012 Helmuth von Moltke and the work of Ahriman
German high command yields under pressure
It is Sunday 13 September 1914. It is the 12th week after the shooting at Sarajevo.
Russian general Pawel von Rennenkampf has to withdraw in East Prussia after the Battle of the Masurian Lakes.
German admiral Maximilian von Spee reaches Samoa with his East Asian flotilla.
At the top of the Russian army Yakov Zhilinsky is replaced by Nikolai Ruzsky.
The Belgian army takes cover in Antwerp, while American president Woodrow Wilson welcomes a Belgian delegation.
South African troops prepare for battle in the German territories of South West Africa.
In an estuary near Cameroon the German gunboat Nachtigall makes a vain attempt to sink the British gunboat Dwarf.
Japanese land at Qingdao in China.
British and French succeed in crossing the river Marne after which their advance gets bogged down.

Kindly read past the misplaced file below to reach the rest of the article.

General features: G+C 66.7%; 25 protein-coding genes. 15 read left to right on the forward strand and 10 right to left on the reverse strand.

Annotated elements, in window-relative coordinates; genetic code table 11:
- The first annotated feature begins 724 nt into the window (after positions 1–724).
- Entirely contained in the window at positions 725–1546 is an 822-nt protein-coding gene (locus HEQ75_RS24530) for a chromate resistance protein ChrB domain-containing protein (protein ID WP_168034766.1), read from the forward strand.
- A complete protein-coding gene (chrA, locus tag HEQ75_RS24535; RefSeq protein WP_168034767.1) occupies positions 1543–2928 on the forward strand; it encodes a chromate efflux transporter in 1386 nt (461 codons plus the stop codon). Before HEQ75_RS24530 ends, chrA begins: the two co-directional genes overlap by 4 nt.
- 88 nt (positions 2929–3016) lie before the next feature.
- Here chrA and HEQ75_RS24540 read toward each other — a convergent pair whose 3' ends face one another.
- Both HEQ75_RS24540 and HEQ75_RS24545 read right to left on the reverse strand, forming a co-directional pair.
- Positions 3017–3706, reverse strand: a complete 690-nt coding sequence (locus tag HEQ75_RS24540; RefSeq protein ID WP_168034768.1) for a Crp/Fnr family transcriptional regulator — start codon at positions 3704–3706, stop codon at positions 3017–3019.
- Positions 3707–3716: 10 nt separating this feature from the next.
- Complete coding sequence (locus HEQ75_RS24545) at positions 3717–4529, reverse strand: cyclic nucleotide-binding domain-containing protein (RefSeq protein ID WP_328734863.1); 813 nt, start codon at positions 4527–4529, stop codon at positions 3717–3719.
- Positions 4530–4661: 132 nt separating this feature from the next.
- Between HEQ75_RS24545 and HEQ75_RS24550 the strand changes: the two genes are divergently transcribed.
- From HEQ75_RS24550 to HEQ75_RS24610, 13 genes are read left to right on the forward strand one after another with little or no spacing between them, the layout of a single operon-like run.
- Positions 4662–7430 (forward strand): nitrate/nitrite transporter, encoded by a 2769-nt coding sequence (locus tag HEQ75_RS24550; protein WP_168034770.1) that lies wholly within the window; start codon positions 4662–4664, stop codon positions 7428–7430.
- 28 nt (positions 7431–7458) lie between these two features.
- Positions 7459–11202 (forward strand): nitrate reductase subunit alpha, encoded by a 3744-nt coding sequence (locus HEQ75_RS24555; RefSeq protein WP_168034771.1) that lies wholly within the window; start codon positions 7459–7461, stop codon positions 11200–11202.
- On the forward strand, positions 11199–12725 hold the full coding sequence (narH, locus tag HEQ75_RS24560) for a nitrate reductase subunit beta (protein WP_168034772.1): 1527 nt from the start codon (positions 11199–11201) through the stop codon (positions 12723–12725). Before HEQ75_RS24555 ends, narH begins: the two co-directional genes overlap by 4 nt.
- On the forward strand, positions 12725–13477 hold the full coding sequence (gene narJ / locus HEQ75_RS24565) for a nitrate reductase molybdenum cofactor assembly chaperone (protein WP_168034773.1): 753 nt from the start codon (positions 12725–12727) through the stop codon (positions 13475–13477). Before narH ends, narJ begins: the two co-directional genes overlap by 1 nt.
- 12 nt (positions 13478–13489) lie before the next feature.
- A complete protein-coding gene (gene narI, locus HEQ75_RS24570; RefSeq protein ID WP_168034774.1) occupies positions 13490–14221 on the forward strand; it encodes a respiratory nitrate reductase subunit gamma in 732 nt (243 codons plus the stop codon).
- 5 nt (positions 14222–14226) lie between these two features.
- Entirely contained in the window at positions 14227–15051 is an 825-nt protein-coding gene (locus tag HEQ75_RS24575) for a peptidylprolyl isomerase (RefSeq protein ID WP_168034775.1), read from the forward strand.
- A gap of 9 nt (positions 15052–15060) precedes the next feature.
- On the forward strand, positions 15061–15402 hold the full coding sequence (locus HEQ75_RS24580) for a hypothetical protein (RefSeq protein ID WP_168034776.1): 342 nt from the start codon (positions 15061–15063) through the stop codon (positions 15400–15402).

The British Expeditionary Force, instructed by Sir John French, starts digging trenches near the river Aisne.
And the Battle of the Marne becomes too much for German chief-of-staff Helmuth von Moltke.
When the tragedy of the river Marne has taken place for the Germans, Chief of Staff Helmuth von Moltke is at his wits’ end. He is at a loss. Gazes at the maps. Physically and mentally a broken man, also filled with self-pity, he has to report to the emperor that he does not expect any good to come of it. Minister of War Erich von Falkenhayn, who is not very tactful, takes Von Moltke’s place at the front. Or rather behind the front, for Von Moltke has not been very close to the fire for the past month. Falkenhayn will position his headquarters a bit closer to his troops first.
Of all the characters presented by the First World War, Helmuth Johannes Ludwig von Moltke is one of the most enigmatic. In various publications one can read that he had a tender soul. He played the cello, liked to paint and knew his Goethe. The emperor himself called him der Traurige Julius. But Von Moltke not only had a tender soul. He was also in delicate health. When at the end of July the leaders of Europe were approaching the abyss, 66-year-old Helmuth von Moltke was taking a cure in Carlsbad.